Thursday, 23 January 2014

The Chai Guild

The Chai Guild is your homegrown one stop shop for refreshing vitalising herbal teas and a living first aid cabinet. It also serves to attract a host of beneficial insects, provides habitat for many others, accumulates essential mineral nutrients and displays beauty and interest throughout the year. Oh  - and I forgot to mention the strawberries, currants and salad leaves.

This is a perennial guild, meaning that the plants will live for more than two years, but in fact most of the plants in this guild will flourish for much longer than this. This community of plants is ideal for small gardens taking up no more than approx 6m2. It also works well in a larger space as a beneficial island that fills a gap within the wider garden ecosystem of fruit, nut and ornamental trees.

Species Overview 
All the plants in this guild (apart from Agastache foeniculum) are native to Europe and all are well adapted to the climate and ecology of the Northern Temperate zone. We have been growing  these plants in hardiness zone 5/6 for years, all the plants have tolerated temperatures down to -15C and less. Most of the plants are well adapted to dry conditions and will survive on average annual rainfall of 560mm. That said, we do not want our plants to survive we want them to thrive, and irrigating the plants during periods of drought will make for thriving plants. Irrigation is also necessary if you would like a decent yield of strawberries and black currants particularly when the fruits are forming.

 A raised bed 6m x 1m bordered with rocks. Just one of many ways to combine these plants. Plant sizes are more or less accurately relative to the scale.
The plants are well suited to most soils excluding heavy clay, waterlogged soils and soils with pH in the extremes of acidity or alkalinity. If you have these type of soils they can of course be amended, but selecting  plants to suit soils is a better option, both ecologically and economically. I made an exception to this rule when including Thymus praecox articus into the guild. This plant thrives on a nutrient poor soil, so I added a bucket of river sand into the bed and planted the Thyme into the sand. It seemed a shame to not include such an excellent tea and bee plant.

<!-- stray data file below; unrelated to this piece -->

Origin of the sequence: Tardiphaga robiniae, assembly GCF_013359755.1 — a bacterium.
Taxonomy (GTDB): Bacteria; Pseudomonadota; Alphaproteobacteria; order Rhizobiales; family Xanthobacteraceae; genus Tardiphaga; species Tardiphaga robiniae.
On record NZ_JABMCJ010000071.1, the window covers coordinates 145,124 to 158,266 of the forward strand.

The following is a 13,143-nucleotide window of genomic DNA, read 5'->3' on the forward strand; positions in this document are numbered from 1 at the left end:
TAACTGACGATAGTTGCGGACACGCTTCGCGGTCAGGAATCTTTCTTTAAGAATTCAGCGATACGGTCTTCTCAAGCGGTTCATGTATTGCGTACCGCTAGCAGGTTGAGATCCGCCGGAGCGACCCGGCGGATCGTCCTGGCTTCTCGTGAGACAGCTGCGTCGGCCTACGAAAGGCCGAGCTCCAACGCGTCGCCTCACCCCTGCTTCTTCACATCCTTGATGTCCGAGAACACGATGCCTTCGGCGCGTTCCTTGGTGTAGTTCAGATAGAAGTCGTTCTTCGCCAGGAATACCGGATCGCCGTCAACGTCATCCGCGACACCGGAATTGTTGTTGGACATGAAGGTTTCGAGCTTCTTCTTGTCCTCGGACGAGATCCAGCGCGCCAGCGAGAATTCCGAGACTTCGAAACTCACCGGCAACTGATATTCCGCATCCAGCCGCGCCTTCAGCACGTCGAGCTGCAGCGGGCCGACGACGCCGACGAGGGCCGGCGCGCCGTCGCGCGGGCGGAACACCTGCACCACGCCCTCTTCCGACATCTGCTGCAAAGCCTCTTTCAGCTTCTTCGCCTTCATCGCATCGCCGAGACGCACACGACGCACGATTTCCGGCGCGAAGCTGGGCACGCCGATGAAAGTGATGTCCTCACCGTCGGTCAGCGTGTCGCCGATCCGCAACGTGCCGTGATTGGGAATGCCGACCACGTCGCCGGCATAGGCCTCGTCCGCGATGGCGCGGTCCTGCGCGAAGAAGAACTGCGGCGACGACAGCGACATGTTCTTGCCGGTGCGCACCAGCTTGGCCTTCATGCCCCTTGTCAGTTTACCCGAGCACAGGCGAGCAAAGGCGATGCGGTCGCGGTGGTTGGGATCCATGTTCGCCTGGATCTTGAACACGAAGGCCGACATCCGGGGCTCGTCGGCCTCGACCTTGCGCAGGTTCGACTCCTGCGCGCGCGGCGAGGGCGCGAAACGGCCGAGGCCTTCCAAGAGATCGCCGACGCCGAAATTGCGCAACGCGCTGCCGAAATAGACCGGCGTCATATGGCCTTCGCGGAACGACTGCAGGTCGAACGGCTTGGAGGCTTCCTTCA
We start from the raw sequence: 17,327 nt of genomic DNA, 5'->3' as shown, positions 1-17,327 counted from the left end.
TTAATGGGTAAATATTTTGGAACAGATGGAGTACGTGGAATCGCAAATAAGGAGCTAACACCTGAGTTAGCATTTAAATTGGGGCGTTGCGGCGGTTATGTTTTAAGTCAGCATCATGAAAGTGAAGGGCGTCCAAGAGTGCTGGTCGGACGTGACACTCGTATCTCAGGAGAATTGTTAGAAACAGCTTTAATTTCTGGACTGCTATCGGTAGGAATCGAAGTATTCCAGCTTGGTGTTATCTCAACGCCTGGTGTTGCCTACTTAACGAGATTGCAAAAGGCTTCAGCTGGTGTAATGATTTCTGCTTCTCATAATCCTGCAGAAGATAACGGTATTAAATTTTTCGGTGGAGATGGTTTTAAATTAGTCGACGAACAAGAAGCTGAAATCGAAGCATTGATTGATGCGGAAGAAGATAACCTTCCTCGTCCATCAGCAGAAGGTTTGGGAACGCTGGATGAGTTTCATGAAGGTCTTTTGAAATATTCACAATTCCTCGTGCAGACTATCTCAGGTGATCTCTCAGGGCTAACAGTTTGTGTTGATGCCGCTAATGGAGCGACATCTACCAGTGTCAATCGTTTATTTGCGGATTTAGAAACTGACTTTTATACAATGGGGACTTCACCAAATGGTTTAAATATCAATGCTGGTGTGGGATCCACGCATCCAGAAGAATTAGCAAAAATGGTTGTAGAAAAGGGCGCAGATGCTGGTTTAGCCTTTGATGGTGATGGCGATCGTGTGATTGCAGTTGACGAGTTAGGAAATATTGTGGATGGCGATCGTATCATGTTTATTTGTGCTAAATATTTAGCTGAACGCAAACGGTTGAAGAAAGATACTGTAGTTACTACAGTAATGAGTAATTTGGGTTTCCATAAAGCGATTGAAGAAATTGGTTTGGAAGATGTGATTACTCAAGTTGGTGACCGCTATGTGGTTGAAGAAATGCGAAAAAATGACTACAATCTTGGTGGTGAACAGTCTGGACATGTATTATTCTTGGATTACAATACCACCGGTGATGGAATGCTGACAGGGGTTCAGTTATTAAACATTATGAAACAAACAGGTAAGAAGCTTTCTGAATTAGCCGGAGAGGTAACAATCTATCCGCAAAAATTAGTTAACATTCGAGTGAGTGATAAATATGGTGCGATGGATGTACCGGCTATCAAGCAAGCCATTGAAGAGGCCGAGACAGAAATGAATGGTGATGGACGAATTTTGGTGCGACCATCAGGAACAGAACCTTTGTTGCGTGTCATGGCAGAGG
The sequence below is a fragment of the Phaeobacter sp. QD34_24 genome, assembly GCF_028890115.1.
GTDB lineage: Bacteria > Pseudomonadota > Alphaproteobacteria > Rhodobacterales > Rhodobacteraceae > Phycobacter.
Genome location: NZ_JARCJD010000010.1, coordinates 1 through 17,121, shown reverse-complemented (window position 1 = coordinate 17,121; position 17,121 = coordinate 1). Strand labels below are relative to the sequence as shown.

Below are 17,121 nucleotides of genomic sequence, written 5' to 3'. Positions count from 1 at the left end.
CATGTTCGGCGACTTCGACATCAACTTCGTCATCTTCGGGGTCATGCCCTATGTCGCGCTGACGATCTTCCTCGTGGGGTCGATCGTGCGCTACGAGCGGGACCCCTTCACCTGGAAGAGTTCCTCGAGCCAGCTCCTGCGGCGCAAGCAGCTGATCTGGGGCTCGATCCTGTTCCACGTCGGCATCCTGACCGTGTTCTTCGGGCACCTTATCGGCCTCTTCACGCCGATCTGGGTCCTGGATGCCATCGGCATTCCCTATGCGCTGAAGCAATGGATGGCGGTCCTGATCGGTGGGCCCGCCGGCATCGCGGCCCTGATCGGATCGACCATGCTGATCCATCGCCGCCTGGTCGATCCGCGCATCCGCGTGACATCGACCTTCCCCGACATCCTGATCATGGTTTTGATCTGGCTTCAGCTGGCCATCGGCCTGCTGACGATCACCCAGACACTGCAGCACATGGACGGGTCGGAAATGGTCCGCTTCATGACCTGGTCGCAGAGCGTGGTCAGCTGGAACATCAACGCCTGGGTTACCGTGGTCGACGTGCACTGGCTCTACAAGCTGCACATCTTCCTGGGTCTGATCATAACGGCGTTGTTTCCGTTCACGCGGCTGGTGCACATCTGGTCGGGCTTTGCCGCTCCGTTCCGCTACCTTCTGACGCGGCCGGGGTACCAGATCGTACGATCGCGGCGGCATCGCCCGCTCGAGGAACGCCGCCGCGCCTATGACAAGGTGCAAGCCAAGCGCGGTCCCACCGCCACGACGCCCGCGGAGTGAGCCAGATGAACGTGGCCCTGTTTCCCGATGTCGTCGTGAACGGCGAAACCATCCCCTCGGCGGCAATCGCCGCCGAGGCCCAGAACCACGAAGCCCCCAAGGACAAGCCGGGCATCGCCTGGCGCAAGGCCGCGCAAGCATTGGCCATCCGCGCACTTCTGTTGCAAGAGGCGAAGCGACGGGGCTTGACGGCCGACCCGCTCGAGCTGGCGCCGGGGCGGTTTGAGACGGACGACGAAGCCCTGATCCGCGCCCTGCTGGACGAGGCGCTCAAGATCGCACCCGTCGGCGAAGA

Functions and Uses
My goals when designing this guild were that every plant included can be used for making both fresh and dried herbal teas and that as a community the planting scheme should benefit the garden ecosystem. Below is a chart  indicating the other uses and  beneficial functions of the plant community.

Choosing the site for the Chai Guild
When choosing the position in your garden for this guild the main thing to consider is the positioning of your bed in relation to the sun and to match this up with the individual needs of the plants, ensuring that the sun loving plants are on the Southern facing side and the shade tolerant plants are on the North. (light needs listed below)